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Flashcards in neuro 460 - 464 Deck (42):
1

based on below symptoms, what is the location of stroke?

dysphagia, hoarseness, dec gag reflex

PICA

2

stroke in PICA is also called

lateral medullary (Wallenberg) syndrome

3

what effects (other than dysphagia and hoarseness) are specific to PICA?

nucleus ambiguus effects (motor innervation CN9, 10)

4

what are the unique clinical symptoms of AICA lesion?

paralysis of face, facial droop (due to facial nucleus)

5

AICA lesion is also called?

Lateral pontine syndrome

6

what are other symptoms of AICA lesion (other than facial droop)?

dec lacrimation, dec salivation, dec taste from ant 2/3 of tongue

7

what stroke lesion will result in ipsilateral hypoglossal dysfunction such as tongue deviating ipsilaterly?

ASA

8

ASA stroke is also known as

Medial medullary syndrome

9

what are the other ASA stroke symptoms (other than ipsilateral hypoglossal dysfunction)?

1. dec contralateral proprioception (due to medial lemniscus)
2. contralateral hemiparesis of the upper/lower limbs (due to lateral corticospinal tract)

10

pt with contralateral hemianopia with macular sparing, where is the stoke lesion?

PCA

11

what artery is the common location of lacunar infarct 2' to HTN?

lenticulostriate artery

12

clinical symptoms of lenticulostriate artery stroke?

contralateral hemiparesis/hemiplegia

13

contralateral paralysis of the lower limb & contralateral loss of sensation of lower limb is due to what stroke?

ACA (ant. cerebral)

14

name 4 unique clinical symptoms of MCA stroke

1. contralateral paralysis (upper limb/face)
2. contralateral loss of sensation (upper limb/face)
3. aphasia if in dominant (usually Lt) hemisphere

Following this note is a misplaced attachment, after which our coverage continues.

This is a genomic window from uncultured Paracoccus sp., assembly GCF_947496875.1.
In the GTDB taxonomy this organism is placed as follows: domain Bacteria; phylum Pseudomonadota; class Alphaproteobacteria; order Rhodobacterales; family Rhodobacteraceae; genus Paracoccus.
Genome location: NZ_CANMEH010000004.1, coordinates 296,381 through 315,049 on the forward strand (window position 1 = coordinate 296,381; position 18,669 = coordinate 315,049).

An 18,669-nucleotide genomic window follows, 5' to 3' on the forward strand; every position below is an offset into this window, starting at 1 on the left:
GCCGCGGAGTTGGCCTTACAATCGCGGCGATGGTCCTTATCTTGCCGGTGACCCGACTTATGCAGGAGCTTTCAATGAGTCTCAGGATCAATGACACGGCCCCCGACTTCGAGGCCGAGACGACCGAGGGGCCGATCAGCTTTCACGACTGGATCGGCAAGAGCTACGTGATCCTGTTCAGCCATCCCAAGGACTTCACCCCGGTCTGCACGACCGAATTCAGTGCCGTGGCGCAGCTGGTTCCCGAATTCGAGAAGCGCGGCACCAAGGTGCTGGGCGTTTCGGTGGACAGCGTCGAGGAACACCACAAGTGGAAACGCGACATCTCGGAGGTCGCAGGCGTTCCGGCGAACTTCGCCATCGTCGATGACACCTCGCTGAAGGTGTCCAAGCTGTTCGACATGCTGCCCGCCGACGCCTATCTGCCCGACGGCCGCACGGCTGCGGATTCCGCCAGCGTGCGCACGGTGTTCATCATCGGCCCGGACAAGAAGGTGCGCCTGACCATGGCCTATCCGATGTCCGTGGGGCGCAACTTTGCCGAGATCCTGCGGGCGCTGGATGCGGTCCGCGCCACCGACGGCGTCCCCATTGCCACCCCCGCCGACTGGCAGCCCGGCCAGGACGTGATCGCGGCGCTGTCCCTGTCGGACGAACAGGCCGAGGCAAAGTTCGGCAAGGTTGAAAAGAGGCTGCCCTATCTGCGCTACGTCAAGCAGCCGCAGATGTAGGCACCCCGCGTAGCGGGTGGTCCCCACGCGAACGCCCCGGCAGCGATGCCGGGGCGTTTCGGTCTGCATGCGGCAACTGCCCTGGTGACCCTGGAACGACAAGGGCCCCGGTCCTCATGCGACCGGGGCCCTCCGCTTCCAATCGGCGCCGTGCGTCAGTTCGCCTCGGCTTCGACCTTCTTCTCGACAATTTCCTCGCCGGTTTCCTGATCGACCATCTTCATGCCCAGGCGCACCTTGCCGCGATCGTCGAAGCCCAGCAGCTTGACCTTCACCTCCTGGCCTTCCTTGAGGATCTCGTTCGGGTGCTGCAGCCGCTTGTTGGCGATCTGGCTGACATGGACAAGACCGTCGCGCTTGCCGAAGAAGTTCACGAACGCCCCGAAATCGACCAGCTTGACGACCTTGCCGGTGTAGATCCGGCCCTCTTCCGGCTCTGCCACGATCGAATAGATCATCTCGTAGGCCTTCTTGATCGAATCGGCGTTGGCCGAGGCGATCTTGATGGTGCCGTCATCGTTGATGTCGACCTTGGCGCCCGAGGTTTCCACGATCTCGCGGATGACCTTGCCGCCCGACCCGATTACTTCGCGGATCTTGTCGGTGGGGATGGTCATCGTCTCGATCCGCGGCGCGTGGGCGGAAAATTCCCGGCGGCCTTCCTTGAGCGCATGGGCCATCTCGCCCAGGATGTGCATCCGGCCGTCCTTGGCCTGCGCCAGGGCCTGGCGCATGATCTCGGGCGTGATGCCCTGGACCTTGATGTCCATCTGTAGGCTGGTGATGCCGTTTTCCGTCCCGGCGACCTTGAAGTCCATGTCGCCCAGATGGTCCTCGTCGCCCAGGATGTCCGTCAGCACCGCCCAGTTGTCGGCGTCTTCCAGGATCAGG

4. hemineglect if lesion affects nondominant (usually Rt. side)

15

clinical symptom of lesions in frontal eye fields?

eyes look toward lesion

16

location of the primary motor is precentral or postcentral?

precentral

17

what is post central?

primary somato sensory

18

in what situations do you see therapeutic hyperventilation (dec pCO2) helps dec intracranial pressure?

acute cerebral edema (stroke, trauma) via vasoconstriction

19

cerebral perfusion is primarily driven by

pCO2

20

what area is associated with extraocular movement during REM sleep?

paramedian pontine reticular formation

21

what infection is associated with Kluver Bucy syndrome (disinhibited behavior: hyperphagia, hypersexuality, hyperorality)?

HSV-1

22

what area of the brain is responsible for disinhibition and deficit in concentration, orientation, judgement and may have reemergence of primitive reflex?

frontal lobe

23

gerstmann syndrome is associated with what part of the brain lesion?

dominant parietal temporal cortex (usually Lt. hemisphere)

24

what are the symptoms of Gerstmann syndrome

agraphia, acalculia, finger agnosia, Lt to Rt. disorientation

25

what is the consequence of damaging reticular activating system (midbrain)?

1. reduced levels of arousal and wakefulness (coma)
2. loss of consciousness
3. stupor

26

what lesion will result in limb ataxia and falling toward the side of the lesion?

cerebellar hemisphere

27

what lesion will result in truncal ataxia and dysarthria?

cerebellar vermis

28

what is the diff btw aphasia and dysarthria?

aphasia is language deficit and dysarthria is movement deficit

29

where is Broca area?

inf. frontal gyrus of frontal lobe

30

where is wernicke area?

sup. temporal gyrus of termporal lobe

31

what type of aphasia leads to poor repetition, but fluent speech and intact comprehension?

conduction

32

what type of aphasia is associated with prosody?

broca (prosody: breif phase w/o intonation)

33

describe the broca aphasia

nonfluent with intact comprehension

34

describe the Wernicke aphasia

fluent with imparied comprehension

35

infarct of what blood vessel can lead to broca aphasia?

infarct of the superior division in MCA

36

infarct of what blood vessel can lead to Wernicke aphasia?

infarct of the inf. division of MCA

37

what type of aphasia leads to poor comprehension with fluent speech and intact repetition?

transcortical sensory (similar to Wernicke except for the poor repetition in Wernicke)

38

what type of aphasia is associated with nonfluent aphasia (halting speech), good comprehension with intact repetition?

transcrotical motor

39

what is the equation for CPP?

MAP - ICP

40

If CPP is zero, what does that mean?

no cerebral perfusion --> brain death

41

so in response to inc ICP, what does the body do?

inc MAP to maintain CPP

42

in what response/reflex do you see acute inc in ICP?

Cushing (hypertension, bradycardia, irregular breathing)